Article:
Xiaomi electric car breaks down after just 24 miles


A brand new Xiaomi SU7 broke down and could not be repaired after traveling only 39 kilometers, or about 24 miles, its owner has complained.

The first electric car from the Chinese phone maker Xiaomi has been a blockbuster hit since it launched on March 28th in China, reportedly selling out for the entire 2024 within 24 hours.

There have been numerous positive reviews following the first shipments of the car that started on April 9th but also reports of significant defects.

These include one new owner, who said that his car malfunctioned just after he picked it up from the Xiaomi delivery center in Fujian after more than a month-long wait.

The man said he was driving on a highway when warning messages started to appear telling him to pull over because the drive system was “faulty,” according to a report from Car News China.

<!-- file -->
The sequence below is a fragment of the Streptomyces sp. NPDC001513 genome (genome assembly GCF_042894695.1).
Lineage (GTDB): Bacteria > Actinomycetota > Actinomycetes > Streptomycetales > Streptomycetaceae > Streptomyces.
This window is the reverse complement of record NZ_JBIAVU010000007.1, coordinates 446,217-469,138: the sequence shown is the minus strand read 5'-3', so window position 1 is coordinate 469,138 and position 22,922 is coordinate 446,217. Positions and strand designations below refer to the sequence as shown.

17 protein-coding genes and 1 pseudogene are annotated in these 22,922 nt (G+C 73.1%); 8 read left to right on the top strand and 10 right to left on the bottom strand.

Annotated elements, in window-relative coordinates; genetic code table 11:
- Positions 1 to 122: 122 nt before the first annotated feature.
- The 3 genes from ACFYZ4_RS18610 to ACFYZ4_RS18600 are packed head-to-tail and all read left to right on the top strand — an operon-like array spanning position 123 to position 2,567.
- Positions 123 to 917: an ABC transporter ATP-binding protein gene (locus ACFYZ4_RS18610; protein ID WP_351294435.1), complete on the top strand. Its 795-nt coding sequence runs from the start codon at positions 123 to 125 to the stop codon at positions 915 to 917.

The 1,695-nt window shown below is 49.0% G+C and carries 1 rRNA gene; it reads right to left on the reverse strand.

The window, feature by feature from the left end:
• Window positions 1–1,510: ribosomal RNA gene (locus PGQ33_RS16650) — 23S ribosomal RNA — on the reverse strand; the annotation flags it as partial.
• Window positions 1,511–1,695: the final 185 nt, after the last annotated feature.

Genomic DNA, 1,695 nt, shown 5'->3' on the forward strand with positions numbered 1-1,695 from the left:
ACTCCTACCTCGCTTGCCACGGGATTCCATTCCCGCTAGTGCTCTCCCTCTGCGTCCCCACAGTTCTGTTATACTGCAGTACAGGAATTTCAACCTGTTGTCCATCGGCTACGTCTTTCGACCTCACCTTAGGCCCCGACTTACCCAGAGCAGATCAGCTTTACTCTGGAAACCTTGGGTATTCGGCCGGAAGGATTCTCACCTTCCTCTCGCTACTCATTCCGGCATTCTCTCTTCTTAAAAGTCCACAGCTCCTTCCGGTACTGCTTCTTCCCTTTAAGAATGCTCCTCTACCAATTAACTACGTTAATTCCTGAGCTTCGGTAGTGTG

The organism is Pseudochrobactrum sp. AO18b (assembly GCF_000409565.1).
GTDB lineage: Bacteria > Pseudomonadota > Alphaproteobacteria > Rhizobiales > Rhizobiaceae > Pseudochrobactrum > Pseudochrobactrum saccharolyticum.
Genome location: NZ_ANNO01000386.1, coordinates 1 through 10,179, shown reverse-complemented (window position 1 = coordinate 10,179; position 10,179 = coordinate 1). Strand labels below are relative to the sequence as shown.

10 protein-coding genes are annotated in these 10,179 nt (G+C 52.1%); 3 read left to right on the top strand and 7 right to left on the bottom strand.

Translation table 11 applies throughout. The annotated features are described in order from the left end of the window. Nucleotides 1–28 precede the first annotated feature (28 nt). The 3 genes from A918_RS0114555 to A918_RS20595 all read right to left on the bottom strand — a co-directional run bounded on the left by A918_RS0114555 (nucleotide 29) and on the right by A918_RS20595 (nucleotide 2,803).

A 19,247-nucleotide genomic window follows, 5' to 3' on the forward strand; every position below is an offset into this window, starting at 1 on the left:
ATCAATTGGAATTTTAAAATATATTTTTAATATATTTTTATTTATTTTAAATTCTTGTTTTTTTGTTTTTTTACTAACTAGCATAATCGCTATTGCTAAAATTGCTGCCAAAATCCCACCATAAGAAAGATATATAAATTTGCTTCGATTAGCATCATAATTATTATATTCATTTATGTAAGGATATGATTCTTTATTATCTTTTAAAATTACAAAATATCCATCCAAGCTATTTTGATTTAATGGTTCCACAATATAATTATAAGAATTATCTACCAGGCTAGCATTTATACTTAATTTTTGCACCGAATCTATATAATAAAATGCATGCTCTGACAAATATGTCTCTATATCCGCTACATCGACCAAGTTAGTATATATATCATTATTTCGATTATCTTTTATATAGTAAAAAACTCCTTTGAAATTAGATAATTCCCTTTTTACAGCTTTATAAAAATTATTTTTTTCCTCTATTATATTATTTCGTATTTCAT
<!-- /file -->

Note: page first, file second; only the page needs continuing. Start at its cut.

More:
In a video apparently filmed by the owner, the car can be seen parked on the roadside with its hazard lights blinking. Inside, the screen can be seen displaying warning messages.

The car had to be towed back to the delivery center, where the owner learned that it was beyond repair and had to be returned to the manufacturer for analysis.

The delivery center confirmed the incident and said they were unable to work out what the problem was. The owner was offered a refund – something he was not happy about.

According to media reports, the man requested a new car rather than agreeing to compensation, as he did not want to be put on a waitlist again.

However, because of the fact that all cars currently in production had sold out, Xiaomi said it was unable to give him one and is reportedly negotiating a refund.

Xiaomi SU7 starts at 215,900 yuan, or $29,900, and has become one of this year’s best-selling cars in that category in China. In comparison, the base model of the Tesla Model 3 costs 245,900 yuan, or $34,600.

Xiaomi’s car plant in Beijing has an annual production capacity of 150,000 vehicles, with plans to increase production to 300,000 vehicles later.


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